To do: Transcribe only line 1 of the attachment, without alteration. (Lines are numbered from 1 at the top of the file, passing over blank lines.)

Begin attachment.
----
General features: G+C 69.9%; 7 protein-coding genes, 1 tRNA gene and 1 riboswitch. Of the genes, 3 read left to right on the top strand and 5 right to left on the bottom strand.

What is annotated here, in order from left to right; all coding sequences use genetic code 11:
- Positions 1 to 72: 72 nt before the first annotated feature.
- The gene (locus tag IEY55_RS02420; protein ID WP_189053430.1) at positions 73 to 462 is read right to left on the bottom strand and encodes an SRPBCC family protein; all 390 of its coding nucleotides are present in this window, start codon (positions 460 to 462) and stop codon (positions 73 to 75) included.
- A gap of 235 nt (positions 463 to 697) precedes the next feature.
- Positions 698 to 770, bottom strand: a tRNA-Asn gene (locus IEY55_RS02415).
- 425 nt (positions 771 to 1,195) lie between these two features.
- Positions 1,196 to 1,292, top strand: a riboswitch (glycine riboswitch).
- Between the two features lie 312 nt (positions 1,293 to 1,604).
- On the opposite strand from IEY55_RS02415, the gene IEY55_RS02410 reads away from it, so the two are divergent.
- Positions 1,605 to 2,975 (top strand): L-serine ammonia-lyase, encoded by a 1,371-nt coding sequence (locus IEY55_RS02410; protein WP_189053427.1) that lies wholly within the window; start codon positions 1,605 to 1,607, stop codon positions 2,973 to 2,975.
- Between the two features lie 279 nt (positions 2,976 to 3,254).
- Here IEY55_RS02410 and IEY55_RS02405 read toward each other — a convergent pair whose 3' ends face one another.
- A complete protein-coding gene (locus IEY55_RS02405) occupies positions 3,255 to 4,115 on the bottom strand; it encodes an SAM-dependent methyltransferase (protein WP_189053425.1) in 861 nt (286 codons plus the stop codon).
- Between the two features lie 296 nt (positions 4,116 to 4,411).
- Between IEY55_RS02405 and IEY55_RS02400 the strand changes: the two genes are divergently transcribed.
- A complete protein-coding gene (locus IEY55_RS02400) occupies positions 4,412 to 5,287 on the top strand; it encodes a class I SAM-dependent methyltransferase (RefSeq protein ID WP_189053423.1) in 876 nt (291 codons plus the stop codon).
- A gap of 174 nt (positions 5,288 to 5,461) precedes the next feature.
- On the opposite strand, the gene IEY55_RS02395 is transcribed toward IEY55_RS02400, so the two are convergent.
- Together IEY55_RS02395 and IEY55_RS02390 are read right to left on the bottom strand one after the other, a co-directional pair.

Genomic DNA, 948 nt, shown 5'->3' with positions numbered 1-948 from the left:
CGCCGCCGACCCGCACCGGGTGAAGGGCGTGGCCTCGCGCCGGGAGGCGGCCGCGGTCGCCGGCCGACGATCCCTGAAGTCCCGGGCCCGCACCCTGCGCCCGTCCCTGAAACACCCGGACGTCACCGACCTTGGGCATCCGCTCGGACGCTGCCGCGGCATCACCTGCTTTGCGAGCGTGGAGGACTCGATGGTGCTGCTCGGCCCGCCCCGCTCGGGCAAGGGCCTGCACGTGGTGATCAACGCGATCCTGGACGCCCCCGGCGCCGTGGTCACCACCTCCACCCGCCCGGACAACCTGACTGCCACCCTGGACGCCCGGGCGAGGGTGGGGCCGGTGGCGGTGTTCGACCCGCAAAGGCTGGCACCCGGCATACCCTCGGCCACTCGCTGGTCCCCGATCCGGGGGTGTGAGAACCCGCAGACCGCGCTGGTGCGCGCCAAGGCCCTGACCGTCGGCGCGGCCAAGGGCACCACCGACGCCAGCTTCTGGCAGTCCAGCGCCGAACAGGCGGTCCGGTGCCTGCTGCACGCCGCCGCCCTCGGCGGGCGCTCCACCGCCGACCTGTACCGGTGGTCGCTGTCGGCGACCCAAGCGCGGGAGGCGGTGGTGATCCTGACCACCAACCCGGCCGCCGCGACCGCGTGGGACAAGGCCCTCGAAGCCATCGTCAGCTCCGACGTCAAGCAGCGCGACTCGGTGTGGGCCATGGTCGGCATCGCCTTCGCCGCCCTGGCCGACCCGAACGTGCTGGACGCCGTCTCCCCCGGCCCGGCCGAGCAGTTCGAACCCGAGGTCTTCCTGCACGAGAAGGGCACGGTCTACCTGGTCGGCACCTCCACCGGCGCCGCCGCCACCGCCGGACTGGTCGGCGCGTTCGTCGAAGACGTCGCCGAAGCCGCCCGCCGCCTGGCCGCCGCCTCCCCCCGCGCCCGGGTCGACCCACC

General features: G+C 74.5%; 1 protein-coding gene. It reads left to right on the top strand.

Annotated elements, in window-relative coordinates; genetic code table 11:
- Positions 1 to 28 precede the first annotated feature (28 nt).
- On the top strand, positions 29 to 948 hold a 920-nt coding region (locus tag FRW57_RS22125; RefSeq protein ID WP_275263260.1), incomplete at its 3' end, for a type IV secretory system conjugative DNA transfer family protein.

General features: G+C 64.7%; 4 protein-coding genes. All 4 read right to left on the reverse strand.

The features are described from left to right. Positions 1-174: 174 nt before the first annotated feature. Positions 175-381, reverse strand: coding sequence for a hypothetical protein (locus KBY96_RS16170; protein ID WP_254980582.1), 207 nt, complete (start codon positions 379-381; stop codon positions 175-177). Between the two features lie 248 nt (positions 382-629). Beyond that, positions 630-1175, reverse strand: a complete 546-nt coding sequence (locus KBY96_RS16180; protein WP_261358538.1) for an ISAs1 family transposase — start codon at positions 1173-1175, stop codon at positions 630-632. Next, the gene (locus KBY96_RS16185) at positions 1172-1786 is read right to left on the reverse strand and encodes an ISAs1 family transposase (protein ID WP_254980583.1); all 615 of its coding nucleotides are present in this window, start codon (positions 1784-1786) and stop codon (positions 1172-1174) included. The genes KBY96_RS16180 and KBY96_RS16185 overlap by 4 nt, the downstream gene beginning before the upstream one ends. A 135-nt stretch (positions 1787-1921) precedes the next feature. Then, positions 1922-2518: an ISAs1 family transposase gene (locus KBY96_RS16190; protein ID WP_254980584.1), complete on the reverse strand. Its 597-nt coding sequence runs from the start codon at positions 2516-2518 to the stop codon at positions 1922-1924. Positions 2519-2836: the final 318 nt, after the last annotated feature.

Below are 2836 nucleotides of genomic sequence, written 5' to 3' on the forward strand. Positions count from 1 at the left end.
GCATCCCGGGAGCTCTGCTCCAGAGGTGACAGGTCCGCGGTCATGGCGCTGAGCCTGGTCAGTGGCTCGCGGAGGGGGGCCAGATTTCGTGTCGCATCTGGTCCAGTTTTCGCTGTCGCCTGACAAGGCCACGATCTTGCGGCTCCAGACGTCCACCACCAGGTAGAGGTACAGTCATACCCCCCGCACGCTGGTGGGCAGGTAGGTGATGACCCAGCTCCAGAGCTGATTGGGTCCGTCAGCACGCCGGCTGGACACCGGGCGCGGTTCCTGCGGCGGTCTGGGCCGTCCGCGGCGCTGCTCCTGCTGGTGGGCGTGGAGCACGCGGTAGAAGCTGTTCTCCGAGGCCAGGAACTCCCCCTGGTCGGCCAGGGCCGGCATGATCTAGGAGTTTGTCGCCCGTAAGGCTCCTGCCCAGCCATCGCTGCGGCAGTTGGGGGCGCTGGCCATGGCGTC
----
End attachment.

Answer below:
General features: G+C 69.9%; 7 protein-coding genes, 1 tRNA gene and 1 riboswitch. Of the genes, 3 read left to right on the top strand and 5 right to left on the bottom strand.